On April 3, 2017, ASCO issued recommendations addressing the needs of sexual and gender minority (SGM) populations as they relate to cancer. The recommendations, published in a policy statement in the Journal of Clinical Oncology, are designed to focus attention on the challenges facing the SGM community—including discrimination and greater risk of anxiety and depression, resulting in disparate care—and concrete steps that can help minimize health disparities among SGM individuals.
“Sexual and gender minorities face unique challenges related to cancer risk, discrimination, and other psychocosial issues,” said ASCO President Daniel F. Hayes, MD, FASCO, FACP. “Compounding these challenges is the fact that providers may have a lack of knowledge and sensitivity about the health risks and health needs facing their SGM patients.”
Sexual and gender minorities include those who are lesbian, gay, bisexual, transgender, and intersex (also referred to as those with differences in sex development). The statement notes that SGM populations bear a disproportionate cancer burden stemming from several factors, including:
- Lower rates of cancer screening, in part due to lower rates of insurance coverage, exclusion from traditional screening campaigns, and previous experience of discrimination in the health care system
- A hesitancy on the part of SGM patients to disclose their sexual orientation to providers due to a fear of stigmatization, which can create additional barriers to care.
In the statement, which was reviewed by the Gay and Lesbian Medical Association (GLMA), ASCO calls for a coordinated effort to address health disparities among SGM populations, including:
- Increased patient access to culturally competent support services
- Expanded cancer prevention education for SGM individuals
- Robust policies prohibiting discrimination
- Adequate insurance coverage to meet the needs of SGM individuals affected by cancer
- Inclusion of SGM status as a required data element in cancer registries and clinical trials
- Increased focus on SGM populations in cancer research.
“Our objective was to raise awareness among oncology providers, patients, policy makers, and other stakeholders about the cancer care needs of SGM populations and the barriers that SGM individuals face in getting the highest-quality care,” said Jennifer J. Griggs, MD, MPH, lead author of the statement and Professor in the Department of Internal Medicine, Hematology & Oncology Division, and Department of Health Management & Policy at the University of Michigan. “To address these barriers, a coordinated effort is needed to enhance education for patients and providers, to improve outreach and support, and to encourage productive policy and legislative action.”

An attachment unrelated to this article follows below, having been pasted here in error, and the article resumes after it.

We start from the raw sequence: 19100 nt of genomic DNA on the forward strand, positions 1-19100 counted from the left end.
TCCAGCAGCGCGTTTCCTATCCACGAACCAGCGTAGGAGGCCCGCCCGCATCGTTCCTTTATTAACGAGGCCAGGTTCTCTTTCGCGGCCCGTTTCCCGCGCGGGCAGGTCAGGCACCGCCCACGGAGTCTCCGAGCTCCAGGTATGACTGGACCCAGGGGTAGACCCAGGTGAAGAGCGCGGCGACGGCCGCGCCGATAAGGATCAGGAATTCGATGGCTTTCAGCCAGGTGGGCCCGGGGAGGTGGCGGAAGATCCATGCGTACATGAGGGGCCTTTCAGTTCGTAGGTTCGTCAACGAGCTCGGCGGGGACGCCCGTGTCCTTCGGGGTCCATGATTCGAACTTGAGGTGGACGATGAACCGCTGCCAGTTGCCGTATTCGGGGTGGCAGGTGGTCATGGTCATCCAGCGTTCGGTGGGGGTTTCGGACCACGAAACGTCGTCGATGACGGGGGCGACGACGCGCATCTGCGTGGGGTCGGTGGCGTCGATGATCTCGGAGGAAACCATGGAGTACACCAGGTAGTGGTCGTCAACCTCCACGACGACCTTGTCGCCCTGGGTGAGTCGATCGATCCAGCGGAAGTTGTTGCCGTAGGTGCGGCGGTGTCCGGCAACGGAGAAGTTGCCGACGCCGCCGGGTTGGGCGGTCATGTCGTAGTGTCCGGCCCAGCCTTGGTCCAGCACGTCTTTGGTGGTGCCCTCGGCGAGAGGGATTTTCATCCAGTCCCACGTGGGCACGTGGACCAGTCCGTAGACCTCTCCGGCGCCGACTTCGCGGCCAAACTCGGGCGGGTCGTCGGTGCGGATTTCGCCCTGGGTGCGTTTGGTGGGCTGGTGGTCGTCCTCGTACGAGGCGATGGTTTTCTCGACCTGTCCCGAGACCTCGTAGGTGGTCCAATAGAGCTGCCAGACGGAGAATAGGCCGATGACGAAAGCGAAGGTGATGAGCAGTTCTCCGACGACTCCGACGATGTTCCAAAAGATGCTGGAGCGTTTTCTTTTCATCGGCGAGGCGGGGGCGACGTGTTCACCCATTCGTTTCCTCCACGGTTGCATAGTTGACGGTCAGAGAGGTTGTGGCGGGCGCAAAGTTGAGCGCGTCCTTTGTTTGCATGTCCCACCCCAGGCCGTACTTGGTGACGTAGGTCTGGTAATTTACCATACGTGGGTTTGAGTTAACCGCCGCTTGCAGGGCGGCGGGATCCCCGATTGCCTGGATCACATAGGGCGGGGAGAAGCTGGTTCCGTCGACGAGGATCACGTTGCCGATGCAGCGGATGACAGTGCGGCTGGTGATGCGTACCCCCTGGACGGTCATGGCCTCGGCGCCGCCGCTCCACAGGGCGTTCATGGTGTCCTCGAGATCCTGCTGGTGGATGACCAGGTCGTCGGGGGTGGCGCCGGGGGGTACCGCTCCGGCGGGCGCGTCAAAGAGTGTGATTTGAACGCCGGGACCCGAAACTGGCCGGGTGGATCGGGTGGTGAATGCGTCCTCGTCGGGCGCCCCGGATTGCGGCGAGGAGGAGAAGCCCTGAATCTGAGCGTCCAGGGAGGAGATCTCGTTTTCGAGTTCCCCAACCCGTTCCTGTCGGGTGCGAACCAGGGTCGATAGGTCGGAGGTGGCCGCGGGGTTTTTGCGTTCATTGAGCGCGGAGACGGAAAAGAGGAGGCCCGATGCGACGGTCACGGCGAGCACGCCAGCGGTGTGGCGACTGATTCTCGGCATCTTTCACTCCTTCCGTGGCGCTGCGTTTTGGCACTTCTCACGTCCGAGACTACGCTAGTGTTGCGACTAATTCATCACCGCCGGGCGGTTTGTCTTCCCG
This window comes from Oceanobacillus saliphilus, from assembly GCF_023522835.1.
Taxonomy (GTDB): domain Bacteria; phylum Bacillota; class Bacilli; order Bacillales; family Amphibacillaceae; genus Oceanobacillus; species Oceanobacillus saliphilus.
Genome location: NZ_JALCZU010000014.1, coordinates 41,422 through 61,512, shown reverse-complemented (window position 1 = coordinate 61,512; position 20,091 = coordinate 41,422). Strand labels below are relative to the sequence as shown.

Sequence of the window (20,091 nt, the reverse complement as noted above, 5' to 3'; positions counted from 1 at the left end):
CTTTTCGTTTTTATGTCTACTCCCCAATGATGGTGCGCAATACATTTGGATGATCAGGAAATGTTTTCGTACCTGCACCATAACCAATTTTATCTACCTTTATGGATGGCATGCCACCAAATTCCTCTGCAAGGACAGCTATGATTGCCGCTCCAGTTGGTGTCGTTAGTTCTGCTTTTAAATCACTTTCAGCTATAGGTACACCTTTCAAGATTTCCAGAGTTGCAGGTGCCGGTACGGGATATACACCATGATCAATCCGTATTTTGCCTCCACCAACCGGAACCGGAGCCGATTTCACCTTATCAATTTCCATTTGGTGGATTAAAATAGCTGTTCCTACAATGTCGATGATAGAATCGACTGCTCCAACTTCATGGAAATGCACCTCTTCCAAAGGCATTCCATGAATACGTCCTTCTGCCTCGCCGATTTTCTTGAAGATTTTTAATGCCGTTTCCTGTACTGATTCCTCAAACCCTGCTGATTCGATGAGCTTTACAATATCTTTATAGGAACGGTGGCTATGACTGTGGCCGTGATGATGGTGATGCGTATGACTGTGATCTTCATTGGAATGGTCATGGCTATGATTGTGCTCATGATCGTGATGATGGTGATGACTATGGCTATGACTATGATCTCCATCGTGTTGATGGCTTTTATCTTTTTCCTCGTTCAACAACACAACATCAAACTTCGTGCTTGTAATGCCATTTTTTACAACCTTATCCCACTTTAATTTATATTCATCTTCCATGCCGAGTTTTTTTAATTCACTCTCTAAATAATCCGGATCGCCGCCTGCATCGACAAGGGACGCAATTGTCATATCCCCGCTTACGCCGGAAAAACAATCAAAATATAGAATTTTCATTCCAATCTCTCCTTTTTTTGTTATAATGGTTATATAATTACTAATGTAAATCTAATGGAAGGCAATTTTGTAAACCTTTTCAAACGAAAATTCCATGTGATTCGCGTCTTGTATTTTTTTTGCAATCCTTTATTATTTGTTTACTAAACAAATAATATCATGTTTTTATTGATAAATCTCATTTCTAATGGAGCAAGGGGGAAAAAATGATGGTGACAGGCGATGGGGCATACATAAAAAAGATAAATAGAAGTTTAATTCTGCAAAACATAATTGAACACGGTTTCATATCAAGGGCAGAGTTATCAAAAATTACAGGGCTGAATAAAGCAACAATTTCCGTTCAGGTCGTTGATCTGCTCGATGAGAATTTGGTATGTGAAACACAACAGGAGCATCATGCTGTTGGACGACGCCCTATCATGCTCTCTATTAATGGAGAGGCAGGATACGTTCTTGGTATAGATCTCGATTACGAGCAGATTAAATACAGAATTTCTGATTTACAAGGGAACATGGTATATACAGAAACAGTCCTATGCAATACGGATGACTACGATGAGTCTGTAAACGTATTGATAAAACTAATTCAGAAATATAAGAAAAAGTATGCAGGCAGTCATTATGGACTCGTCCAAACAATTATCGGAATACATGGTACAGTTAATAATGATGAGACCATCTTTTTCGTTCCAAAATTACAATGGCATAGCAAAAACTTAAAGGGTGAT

Part of ASCO’s long history of working to reduce disparities in cancer care, these recommended actions are aimed at raising the quality of care and health maintenance for the SGM population, as well as for members of the oncology workforce who identify as members of SGM communities. For oncology professionals, ASCO recommends concrete steps to help provide safe environments and focusing on increasing the number of SGM health care staff as part of oncology workforce diversity efforts.
“These recommendations are intended to address the needs of SGM patients with cancer and their loved ones, as well as members of their care teams,” said Karen Winkfield, MD, PhD, Chair of ASCO’s Health Disparities Committee and Associate Professor of Radiation Oncology at Wake Forest Baptist Comprehensive Cancer Center. “The hope is that implementing these recommendations will bring us closer to the goal of providing high-quality cancer care to everyone, regardless of their sexual orientation or gender identity.”